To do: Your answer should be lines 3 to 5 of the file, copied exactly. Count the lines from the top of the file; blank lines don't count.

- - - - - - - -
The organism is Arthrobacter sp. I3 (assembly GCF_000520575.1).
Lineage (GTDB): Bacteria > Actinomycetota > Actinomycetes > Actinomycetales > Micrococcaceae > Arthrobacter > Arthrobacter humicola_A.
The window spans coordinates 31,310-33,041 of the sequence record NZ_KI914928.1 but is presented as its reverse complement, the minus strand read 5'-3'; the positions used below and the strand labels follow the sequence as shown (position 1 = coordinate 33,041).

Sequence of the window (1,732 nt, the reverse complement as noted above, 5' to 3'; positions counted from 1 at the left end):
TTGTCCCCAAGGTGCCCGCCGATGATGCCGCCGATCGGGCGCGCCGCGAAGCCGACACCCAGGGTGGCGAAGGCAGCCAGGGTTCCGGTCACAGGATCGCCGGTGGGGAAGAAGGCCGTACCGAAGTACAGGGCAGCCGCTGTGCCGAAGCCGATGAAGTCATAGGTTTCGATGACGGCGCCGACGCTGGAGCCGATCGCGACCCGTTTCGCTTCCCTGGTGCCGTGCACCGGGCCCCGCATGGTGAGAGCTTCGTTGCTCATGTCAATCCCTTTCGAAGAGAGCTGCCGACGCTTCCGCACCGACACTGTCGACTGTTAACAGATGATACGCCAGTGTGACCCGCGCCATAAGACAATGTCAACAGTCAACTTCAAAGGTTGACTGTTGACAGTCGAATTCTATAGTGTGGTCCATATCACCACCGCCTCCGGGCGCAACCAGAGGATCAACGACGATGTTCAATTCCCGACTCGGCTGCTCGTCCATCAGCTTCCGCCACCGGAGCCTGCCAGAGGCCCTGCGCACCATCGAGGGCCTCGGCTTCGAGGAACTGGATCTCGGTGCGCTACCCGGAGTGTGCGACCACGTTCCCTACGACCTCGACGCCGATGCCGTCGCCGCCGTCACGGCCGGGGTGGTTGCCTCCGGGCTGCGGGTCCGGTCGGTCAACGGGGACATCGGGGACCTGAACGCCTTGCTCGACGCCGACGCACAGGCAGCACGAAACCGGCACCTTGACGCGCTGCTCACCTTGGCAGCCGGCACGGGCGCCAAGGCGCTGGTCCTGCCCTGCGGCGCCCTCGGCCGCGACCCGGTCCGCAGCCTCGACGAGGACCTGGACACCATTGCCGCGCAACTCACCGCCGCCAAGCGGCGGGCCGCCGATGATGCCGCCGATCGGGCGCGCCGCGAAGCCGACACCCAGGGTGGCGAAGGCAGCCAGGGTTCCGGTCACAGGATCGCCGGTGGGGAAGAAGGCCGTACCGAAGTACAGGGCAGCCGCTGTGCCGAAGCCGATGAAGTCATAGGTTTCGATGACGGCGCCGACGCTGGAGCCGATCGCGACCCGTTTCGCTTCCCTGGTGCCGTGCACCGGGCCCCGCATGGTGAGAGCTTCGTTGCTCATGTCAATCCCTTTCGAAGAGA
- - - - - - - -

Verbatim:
The window spans coordinates 31,310-33,041 of the sequence record NZ_KI914928.1 but is presented as its reverse complement, the minus strand read 5'-3'; the positions used below and the strand labels follow the sequence as shown (position 1 = coordinate 33,041).

Sequence of the window (1,732 nt, the reverse complement as noted above, 5' to 3'; positions counted from 1 at the left end):
TTGTCCCCAAGGTGCCCGCCGATGATGCCGCCGATCGGGCGCGCCGCGAAGCCGACACCCAGGGTGGCGAAGGCAGCCAGGGTTCCGGTCACAGGATCGCCGGTGGGGAAGAAGGCCGTACCGAAGTACAGGGCAGCCGCTGTGCCGAAGCCGATGAAGTCATAGGTTTCGATGACGGCGCCGACGCTGGAGCCGATCGCGACCCGTTTCGCTTCCCTGGTGCCGTGCACCGGGCCCCGCATGGTGAGAGCTTCGTTGCTCATGTCAATCCCTTTCGAAGAGAGCTGCCGACGCTTCCGCACCGACACTGTCGACTGTTAACAGATGATACGCCAGTGTGACCCGCGCCATAAGACAATGTCAACAGTCAACTTCAAAGGTTGACTGTTGACAGTCGAATTCTATAGTGTGGTCCATATCACCACCGCCTCCGGGCGCAACCAGAGGATCAACGACGATGTTCAATTCCCGACTCGGCTGCTCGTCCATCAGCTTCCGCCACCGGAGCCTGCCAGAGGCCCTGCGCACCATCGAGGGCCTCGGCTTCGAGGAACTGGATCTCGGTGCGCTACCCGGAGTGTGCGACCACGTTCCCTACGACCTCGACGCCGATGCCGTCGCCGCCGTCACGGCCGGGGTGGTTGCCTCCGGGCTGCGGGTCCGGTCGGTCAACGGGGACATCGGGGACCTGAACGCCTTGCTCGACGCCGACGCACAGGCAGCACGAAACCGGCACCTTGACGCGCTGCTCACCTTGGCAGCCGGCACGGGCGCCAAGGCGCTGGTCCTGCCCTGCGGCGCCCTCGGCCGCGACCCGGTCCGCAGCCTCGACGAGGACCTGGACACCATTGCCGCGCAACTCACCGCCGCCAAGCGGCGGGCCGCCGATGATGCCGCCGATCGGGCGCGCCGCGAAGCCGACACCCAGGGTGGCGAAGGCAGCCAGGGTTCCGGTCACAGGATCGCCGGTGGGGAAGAAGGCCGTACCGAAGTACAGGGCAGCCGCTGTGCCGAAGCCGATGAAGTCATAGGTTTCGATGACGGCGCCGACGCTGGAGCCGATCGCGACCCGTTTCGCTTCCCTGGTGCCGTGCACCGGGCCCCGCATGGTGAGAGCTTCGTTGCTCATGTCAATCCCTTTCGAAGAGA